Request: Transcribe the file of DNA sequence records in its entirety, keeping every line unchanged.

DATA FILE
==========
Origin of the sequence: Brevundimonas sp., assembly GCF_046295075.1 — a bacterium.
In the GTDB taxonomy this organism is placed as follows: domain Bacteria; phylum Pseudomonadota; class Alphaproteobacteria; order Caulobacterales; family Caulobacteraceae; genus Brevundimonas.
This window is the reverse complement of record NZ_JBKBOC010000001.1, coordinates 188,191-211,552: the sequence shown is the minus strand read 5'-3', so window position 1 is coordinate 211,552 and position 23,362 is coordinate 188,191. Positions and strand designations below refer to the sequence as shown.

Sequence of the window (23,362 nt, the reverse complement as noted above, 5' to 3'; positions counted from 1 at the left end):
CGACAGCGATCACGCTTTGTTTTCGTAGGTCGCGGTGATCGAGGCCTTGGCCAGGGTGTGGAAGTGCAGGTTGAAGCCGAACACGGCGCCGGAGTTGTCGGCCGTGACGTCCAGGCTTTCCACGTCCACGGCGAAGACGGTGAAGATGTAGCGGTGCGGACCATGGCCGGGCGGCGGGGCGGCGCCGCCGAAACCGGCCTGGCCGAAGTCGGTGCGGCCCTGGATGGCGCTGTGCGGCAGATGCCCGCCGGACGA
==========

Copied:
Origin of the sequence: Brevundimonas sp., assembly GCF_046295075.1 — a bacterium.
In the GTDB taxonomy this organism is placed as follows: domain Bacteria; phylum Pseudomonadota; class Alphaproteobacteria; order Caulobacterales; family Caulobacteraceae; genus Brevundimonas.
This window is the reverse complement of record NZ_JBKBOC010000001.1, coordinates 188,191-211,552: the sequence shown is the minus strand read 5'-3', so window position 1 is coordinate 211,552 and position 23,362 is coordinate 188,191. Positions and strand designations below refer to the sequence as shown.

Sequence of the window (23,362 nt, the reverse complement as noted above, 5' to 3'; positions counted from 1 at the left end):
CGACAGCGATCACGCTTTGTTTTCGTAGGTCGCGGTGATCGAGGCCTTGGCCAGGGTGTGGAAGTGCAGGTTGAAGCCGAACACGGCGCCGGAGTTGTCGGCCGTGACGTCCAGGCTTTCCACGTCCACGGCGAAGACGGTGAAGATGTAGCGGTGCGGACCATGGCCGGGCGGCGGGGCGGCGCCGCCGAAACCGGCCTGGCCGAAGTCGGTGCGGCCCTGGATGGCGCTGTGCGGCAGATGCCCGCCGGACGA